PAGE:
eating homemade chicken noodle soup
with a buttered hard roll.
I take a bite, the butter oozing out the sides
dripping in the steamy broth.
I watch as the butter melts, forming an oil slick
on the surface, interrupting the steam.
Dipping the roll into the soup
I think of my mother
and how she loved buttered rolls
fresh from the bakery – no prepackaged day old bits for her!
She especially like this, a hot soup
that she could dunk the roll, just enough
to moisten but not soak
leaning carefully over the bowl to catch the drips.
She would reminisce of her trips
to New York to eat lunch with her brother
who worked in mid-town.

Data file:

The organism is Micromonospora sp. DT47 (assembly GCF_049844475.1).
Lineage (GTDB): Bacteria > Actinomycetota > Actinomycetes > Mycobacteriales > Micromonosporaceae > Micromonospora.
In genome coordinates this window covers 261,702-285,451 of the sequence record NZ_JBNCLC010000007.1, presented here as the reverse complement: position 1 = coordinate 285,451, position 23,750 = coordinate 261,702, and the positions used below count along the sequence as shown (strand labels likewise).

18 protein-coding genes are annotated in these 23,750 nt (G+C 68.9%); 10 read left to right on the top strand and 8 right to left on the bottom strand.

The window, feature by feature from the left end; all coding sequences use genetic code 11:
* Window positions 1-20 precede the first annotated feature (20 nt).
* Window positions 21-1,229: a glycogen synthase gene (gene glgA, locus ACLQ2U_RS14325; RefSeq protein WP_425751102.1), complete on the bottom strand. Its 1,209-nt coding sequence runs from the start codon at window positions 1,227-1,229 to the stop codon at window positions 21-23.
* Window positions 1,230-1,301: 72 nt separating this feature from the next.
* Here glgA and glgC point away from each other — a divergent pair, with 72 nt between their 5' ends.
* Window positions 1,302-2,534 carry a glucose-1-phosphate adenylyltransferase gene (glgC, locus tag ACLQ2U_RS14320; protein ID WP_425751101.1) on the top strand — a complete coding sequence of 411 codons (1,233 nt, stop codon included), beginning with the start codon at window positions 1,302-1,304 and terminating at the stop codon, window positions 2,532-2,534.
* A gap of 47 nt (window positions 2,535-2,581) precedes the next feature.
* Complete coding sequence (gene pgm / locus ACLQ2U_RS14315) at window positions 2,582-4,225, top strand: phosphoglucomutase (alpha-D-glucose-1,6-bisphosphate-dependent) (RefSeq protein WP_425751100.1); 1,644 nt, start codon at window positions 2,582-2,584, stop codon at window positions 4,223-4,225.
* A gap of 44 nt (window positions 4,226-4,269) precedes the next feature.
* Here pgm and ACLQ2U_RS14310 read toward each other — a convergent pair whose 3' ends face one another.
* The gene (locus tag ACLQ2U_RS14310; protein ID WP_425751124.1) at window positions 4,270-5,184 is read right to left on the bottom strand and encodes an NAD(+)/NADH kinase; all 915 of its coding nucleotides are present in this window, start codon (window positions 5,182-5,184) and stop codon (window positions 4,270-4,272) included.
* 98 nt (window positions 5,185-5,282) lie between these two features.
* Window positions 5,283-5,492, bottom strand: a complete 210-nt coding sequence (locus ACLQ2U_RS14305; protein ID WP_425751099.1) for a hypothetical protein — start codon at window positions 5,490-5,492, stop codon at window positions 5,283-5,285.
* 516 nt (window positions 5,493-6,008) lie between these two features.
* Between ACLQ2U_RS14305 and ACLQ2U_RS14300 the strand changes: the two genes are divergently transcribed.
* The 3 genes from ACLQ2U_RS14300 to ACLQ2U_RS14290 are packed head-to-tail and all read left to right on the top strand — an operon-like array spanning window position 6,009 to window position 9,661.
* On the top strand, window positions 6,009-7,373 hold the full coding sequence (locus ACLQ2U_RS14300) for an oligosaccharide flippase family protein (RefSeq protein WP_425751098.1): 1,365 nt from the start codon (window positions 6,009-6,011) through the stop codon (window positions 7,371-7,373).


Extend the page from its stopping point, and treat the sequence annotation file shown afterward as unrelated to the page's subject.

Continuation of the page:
“Oh, the sandwiches!” she exclaimed as
she dabbed her ruby colored lips with the cloth napkin.
“Sliced so thin you could see right through
the corned beef, then piled so high it was had to take a bite!”
Sitting back in her chair she would place the napkin back in her lap and sigh,
“What great times,” her voice trailing off as she looked out the window.
I miss her most of all in moments like this.
I want to tell her that Carnegie’s has closed
That her brother, eight years younger, fell. Again.
They have put him in a skilled nursing facility
far from his home, far from his mid-town, far from his wife’s grave
that he would visit every Sunday after her death, just to talk.
He sits, looking out the window waiting for his next meal.
Sometimes when I am in the kitchen cooking, I hear my mother’s laugh
If I turn slowly, I see a faint wisp move.
Was it just steam rising, then drifting off, or ?
I stare out the window, then at the empty chair.
I take another spoonful of soup and whisper to no one,
“I miss you, mom. They were great times, indeed”.